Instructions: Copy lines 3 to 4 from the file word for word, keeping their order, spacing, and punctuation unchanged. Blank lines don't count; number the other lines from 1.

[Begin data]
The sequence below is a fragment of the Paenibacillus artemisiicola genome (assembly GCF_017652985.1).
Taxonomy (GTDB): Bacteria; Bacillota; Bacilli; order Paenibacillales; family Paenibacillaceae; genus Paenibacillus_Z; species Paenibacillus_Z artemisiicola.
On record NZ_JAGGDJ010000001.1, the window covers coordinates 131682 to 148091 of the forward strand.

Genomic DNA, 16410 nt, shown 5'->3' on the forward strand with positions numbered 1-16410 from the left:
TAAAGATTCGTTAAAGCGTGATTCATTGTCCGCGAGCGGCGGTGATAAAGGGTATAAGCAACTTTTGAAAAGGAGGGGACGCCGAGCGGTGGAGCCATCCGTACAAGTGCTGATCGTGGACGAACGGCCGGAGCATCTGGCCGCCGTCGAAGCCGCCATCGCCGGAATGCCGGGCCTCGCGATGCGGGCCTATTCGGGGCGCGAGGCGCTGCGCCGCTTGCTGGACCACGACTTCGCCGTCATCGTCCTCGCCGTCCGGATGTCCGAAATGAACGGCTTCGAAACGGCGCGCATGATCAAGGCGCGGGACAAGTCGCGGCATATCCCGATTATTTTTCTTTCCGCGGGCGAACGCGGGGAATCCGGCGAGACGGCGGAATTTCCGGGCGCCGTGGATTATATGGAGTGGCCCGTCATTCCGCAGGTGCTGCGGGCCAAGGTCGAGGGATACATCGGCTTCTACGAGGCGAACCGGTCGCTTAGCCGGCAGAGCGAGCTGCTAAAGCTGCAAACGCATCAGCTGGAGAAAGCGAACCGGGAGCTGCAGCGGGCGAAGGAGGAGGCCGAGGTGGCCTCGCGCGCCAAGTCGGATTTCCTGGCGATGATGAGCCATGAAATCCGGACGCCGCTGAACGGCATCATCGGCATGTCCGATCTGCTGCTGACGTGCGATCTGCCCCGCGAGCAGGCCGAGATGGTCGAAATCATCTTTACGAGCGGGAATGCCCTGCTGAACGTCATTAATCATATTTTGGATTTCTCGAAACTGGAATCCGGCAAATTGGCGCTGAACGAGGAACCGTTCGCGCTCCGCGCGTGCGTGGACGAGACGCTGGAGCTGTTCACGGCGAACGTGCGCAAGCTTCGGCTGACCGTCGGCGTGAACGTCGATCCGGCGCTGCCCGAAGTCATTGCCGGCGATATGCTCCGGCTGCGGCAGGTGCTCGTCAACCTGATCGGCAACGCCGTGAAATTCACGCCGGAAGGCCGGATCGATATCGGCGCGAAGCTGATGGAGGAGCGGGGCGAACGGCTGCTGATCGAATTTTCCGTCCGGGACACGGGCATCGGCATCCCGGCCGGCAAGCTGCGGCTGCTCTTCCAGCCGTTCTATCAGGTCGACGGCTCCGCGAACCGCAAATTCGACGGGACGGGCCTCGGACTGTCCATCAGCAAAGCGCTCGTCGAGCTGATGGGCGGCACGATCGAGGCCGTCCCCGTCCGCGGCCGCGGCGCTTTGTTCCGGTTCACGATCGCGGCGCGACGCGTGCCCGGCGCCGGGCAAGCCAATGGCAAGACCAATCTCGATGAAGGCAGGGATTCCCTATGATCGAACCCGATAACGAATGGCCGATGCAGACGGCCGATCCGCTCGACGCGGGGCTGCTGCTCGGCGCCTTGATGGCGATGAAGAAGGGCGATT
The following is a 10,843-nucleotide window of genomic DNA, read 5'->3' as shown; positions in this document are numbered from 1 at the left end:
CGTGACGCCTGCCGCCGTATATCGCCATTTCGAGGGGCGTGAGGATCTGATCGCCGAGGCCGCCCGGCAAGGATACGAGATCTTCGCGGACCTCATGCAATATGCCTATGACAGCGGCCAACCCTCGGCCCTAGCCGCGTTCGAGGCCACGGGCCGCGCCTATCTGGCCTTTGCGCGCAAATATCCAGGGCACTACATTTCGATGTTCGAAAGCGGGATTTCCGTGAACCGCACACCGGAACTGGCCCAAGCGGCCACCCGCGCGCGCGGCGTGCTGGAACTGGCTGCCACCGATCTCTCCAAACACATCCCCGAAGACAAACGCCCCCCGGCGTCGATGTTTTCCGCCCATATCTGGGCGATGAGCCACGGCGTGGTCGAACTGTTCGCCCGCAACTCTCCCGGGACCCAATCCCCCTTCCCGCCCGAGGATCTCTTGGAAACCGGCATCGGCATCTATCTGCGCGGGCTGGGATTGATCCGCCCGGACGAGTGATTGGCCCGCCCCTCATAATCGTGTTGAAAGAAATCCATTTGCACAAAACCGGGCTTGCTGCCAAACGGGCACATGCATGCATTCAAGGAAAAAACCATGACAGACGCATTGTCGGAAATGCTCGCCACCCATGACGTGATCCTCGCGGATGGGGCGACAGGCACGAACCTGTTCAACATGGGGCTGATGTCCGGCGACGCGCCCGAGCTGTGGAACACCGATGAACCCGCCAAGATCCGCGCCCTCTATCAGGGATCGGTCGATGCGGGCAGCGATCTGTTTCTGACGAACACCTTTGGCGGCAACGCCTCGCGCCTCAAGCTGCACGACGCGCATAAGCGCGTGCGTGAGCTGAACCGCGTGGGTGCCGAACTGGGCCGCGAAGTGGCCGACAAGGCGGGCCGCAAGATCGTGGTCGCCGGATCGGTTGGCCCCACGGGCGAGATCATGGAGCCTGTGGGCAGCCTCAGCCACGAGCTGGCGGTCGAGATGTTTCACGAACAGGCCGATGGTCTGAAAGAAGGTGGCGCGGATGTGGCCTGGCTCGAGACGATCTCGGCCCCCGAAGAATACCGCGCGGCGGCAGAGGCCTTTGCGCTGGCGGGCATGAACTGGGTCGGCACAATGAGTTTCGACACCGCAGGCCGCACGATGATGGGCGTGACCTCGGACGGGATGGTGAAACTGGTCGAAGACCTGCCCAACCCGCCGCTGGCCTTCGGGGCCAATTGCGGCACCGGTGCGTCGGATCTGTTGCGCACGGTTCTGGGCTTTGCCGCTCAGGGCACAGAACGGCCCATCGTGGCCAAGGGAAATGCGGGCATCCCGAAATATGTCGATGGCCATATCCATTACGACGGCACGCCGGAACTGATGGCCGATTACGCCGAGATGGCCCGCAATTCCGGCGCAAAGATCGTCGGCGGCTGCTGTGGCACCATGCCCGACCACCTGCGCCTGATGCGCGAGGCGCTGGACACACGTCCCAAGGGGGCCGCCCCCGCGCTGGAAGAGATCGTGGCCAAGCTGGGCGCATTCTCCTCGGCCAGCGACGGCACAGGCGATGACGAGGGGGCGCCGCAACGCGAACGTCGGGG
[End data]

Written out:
On record NZ_JAGGDJ010000001.1, the window covers coordinates 131682 to 148091 of the forward strand.

Genomic DNA, 16410 nt, shown 5'->3' on the forward strand with positions numbered 1-16410 from the left: